There are varying tools available to help people who struggle with hearing loss, and one of those is a cochlear implant. Cochlear implants are typically for children and adults who are severely hard-of-hearing or deaf. 

Approval from the FDA for cochlear implants first came in the 1890s, and since 2000 they’ve been approved by the FDA for use in children who are 12 months and older. There has been research showing that children with cochlear implants from an earlier age receive the benefit of hearing sounds during an important time when they develop speech and language skills. 

Adults who lose their hearing later in life also find benefits with cochlear implants. For example, they can associate implant signals with those sounds that they remember, including speech and visual cues. 

The following provides key information and other important things to know about cochlear implants. 

What Is a Cochlear Implant?

A cochlear implant is an electronic device that’s small and can provide sound to someone who’s severely hard-of-hearing or deaf, and it has an implant that includes an internal portion that goes in the ear as well as another portion that is surgically implanted in the skin. 

There are some key components of a cochlear implant. 

For example, it includes a microphone, which picks up environmental sound. It also includes a speech processor which selects sounds and arranges them. 

There are a transmitter and a receiver which take signals received from the speech processor to then turn them into electric impulses, and there’s an electrode array that takes impulses from the stimulator and sends them to different areas of your auditory nerve. 

How Does a Cochlear Implant Work?

A cochlear implant works differently from a hearing aid. With a cochlear implant, hearing isn’t restored. Instead, it’s a way to provide a representation of the sounds around a person, and it may help with understanding speech as well. While a cochlear implant doesn’t restore hearing, it can help with processing sounds and speech so they can be sent to the brain. 

Someone who might use a cochlear implant would likely be completely are almost entirely deaf in both ears, and find no improvement with hearing aids. If someone can hear well enough through the use of hearing aids, they’re probably not someone who would be an ideal candidate for a cochlear implant.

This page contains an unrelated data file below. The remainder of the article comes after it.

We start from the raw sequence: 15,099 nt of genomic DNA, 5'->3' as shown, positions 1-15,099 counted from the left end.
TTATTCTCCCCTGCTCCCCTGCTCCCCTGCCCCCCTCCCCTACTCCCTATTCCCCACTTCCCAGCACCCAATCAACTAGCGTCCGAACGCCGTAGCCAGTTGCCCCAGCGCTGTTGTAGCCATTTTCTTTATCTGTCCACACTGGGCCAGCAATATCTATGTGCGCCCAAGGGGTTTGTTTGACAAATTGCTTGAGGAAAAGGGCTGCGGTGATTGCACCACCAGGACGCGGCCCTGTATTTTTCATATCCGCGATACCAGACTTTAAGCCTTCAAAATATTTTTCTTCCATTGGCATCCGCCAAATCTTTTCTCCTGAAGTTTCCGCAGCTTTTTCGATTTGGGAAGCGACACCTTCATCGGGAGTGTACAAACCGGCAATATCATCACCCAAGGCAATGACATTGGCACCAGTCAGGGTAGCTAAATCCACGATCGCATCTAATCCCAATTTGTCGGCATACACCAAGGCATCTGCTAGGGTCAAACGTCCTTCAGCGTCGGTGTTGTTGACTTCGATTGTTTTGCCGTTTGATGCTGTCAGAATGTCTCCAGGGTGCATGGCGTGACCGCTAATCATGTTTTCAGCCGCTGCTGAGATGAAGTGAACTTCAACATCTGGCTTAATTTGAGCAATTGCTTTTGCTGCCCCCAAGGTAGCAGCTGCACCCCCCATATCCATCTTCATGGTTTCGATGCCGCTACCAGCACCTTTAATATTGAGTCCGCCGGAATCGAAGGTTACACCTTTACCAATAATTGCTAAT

Someone using a cochlear implant should be motivated to learn how to use it properly, and it’s important they have managed expectations as to what the implant can and can’t do also. Before someone can receive a cochlear implant, they should have an examination from an ear, nose and throat doctor. 

Someone who may receive a cochlear implant also has to do certain hearing tests, and sometimes preliminary tests can include an MRI or CT scan of both the brain and the ear. 

Specific ways that a cochlear implant might help someone include:

  • Helping someone hear speech without the need for visual clues
  • Assisting with recognizing normal environmental sounds
  • Improved ability to listen in noisy environments
  • The ability to find out where sounds come from

There are fairly limited risks of getting a cochlear implant. One risk is inflammation that can damage any remaining ability to hear, or the membranes surrounding the brain and spinal cord can become inflamed. Other possible rare risks of this hearing implant include facial paralysis, balance problems, or infection at the site of the surgery. 

What Happens During the Surgery?

When someone is receiving the implant, they receive general anesthesia. Then, a cut is made behind the ear, and a bone drill is used to open up the bone located behind the ear where the implant is inserted. The electrode array then passes to the inner ear. 

A receiver is placed into an area behind the ear. 

Once the surgery is finished, there are stitches behind the ear, and you can usually feel a small bump behind the ear. 

Then, around one to four weeks after surgery, the outer part of the device is placed. This allows the area where the implant was placed to heal. 

Once the site of the surgery heals and the outer part of the implant is placed, you can start working with a few different specialists because you have to learn how to hear and process sounds. You might, for example, work with an audiologist, a speech therapist, and an ear, nose and throat doctor. 

The results someone gets from a cochlear implant depend on individual factors such as the surgery itself, the condition of the hearing nerve before the surgery and the specific device being used. A cochlear implant is much different than using a hearing aid and is a more in-depth overall process that someone should be aware of before they consider it.

Cite this article as:
Editorial Staff, "A Guide to Cochlear Implants," in Medicalopedia, September 26, 2019, [Permalink: https://www.medicalopedia.org/7805/a-guide-to-cochlear-implants/].